Jose Carillo's Forum


This section features wide-ranging, thought-provoking articles in English on any subject under the sun. Its objective is to present new, mind-changing ideas as well as to show to serious students of English how the various tools of the language can be felicitously harnessed to report a momentous or life-changing finding or event, to espouse or oppose an idea, or to express a deeply felt view about the world around us.

The outstanding English-language expositions to be featured here will mostly be presented through links to the websites that carry them. To put a particular work in better context, links to critiques, biographical sketches, and various other material about the author and his or her works will usually be also provided.

I hope you’ll enjoy the new selections that will be presented here each week.

Joe Carillo

Collective intelligence is the secret behind our evolutionary success

Experts have ascertained that all the ingredients of human success—tool making, big brains, culture, fire, even language—had been in place for half a million years, but as late as 45,000 years ago, humans had minimal ecological impact on their world. All of a sudden, however, they began to rapidly dominate the planet, producing new tools and technologies and pursuing widely different ways of life. Precisely what triggered this epochal explosion of evolutionary progress and human creativity?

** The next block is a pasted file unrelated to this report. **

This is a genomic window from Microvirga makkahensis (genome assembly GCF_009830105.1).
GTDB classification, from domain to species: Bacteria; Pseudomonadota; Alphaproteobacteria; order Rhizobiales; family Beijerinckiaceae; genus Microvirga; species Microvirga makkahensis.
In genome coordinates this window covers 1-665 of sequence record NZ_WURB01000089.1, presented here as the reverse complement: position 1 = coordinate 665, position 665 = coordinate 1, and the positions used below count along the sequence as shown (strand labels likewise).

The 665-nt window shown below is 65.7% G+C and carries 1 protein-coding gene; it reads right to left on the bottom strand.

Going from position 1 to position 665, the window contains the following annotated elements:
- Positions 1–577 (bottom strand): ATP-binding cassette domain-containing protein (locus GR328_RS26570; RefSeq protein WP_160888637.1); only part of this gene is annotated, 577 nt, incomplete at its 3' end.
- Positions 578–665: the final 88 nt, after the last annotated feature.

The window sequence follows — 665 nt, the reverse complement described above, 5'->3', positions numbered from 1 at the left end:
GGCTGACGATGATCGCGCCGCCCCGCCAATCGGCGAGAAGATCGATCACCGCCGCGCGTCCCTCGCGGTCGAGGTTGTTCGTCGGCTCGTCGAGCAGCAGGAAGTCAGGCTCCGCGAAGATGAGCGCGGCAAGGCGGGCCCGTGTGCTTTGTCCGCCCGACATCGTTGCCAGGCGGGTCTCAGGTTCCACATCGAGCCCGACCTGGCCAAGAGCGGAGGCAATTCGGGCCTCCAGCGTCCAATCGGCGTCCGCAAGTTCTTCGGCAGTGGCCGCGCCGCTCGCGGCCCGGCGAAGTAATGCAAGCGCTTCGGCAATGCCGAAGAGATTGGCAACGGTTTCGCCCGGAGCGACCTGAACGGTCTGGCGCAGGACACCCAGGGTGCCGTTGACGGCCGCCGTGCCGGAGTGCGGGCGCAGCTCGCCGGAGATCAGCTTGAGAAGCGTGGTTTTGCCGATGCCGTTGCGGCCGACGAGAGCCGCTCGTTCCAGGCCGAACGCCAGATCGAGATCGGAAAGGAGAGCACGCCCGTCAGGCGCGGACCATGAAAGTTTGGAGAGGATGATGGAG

In an article written for the May 22, 2010 issue of the Wall Street Journal, “Humans: Why They Triumphed,” Matt Ridley says that the key to this phenomenon is collective intelligence, the notion that what determines the inventiveness and rate of cultural change of a population is the amount of interaction between individuals. “Even as it explains very old patterns in prehistory,” he explains, “this idea holds out hope that the human race will prosper mightily in the years ahead—because ideas are having sex with each other as never before.”

Rational Optimist

Ridley argues that trade was the most momentous innovation of the human species, one that led to the invention of invention. “Once human beings started swapping things and thoughts,” he explains, “they stumbled upon divisions of labor, in which specialization led to mutually beneficial collective knowledge…The story of the human race has been a gradual spread of specialization and exchange ever since: Prosperity consists of getting more and more narrow in what you make and more and more diverse in what you buy. Self-sufficiency—subsistence—is poverty.”

A former zoologist, conservationist, and journalist who later wrote “The Rational Optimist: How Prosperity Evolves,” a book about human evolution and genetics, Ridley believes that humanity can look forward to a future brighter than what the pessimists think are in store for us. “Given that progress is inexorable, cumulative and collective if human beings exchange and specialize,” he says, “then globalization and the Internet are bound to ensure furious economic progress in the coming century—despite the usual setbacks from recessions, wars, spendthrift governments and natural disasters.”

Read Matt Ridley’s “Humans: Why They Triumphed” in the Wall Street Journal now!

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